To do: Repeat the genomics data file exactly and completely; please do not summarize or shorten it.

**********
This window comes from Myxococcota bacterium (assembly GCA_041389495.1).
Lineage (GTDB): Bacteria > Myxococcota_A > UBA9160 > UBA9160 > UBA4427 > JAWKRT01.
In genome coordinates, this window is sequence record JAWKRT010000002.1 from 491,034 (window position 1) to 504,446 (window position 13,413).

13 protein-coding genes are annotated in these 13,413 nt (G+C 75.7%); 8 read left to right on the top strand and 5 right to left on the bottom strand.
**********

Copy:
This window comes from Myxococcota bacterium (assembly GCA_041389495.1).
Lineage (GTDB): Bacteria > Myxococcota_A > UBA9160 > UBA9160 > UBA4427 > JAWKRT01.
In genome coordinates, this window is sequence record JAWKRT010000002.1 from 491,034 (window position 1) to 504,446 (window position 13,413).

13 protein-coding genes are annotated in these 13,413 nt (G+C 75.7%); 8 read left to right on the top strand and 5 right to left on the bottom strand.